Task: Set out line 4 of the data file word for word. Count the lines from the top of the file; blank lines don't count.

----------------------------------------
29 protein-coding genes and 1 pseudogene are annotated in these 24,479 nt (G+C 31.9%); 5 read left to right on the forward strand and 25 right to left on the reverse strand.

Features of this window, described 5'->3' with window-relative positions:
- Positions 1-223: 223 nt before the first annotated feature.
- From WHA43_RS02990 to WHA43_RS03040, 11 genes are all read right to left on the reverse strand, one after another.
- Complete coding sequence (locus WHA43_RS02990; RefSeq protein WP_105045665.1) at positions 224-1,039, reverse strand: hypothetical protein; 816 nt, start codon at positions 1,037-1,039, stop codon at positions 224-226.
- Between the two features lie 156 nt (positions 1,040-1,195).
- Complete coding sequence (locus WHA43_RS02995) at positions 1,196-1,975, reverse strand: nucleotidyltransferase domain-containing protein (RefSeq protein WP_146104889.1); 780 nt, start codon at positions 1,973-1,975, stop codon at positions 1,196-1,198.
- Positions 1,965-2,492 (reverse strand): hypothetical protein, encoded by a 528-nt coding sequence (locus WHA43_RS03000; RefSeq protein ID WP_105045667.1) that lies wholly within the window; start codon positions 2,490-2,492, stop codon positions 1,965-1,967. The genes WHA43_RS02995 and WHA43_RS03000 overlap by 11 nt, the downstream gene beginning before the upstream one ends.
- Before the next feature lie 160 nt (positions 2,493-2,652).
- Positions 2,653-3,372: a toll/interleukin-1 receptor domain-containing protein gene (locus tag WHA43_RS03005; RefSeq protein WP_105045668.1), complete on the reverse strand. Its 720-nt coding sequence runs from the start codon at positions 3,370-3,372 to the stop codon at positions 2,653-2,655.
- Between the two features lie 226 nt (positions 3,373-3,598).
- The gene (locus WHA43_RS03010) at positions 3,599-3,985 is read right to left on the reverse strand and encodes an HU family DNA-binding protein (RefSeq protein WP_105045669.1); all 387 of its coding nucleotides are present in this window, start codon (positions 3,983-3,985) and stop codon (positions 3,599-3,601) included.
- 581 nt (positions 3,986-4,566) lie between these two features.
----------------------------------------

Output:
- From WHA43_RS02990 to WHA43_RS03040, 11 genes are all read right to left on the reverse strand, one after another.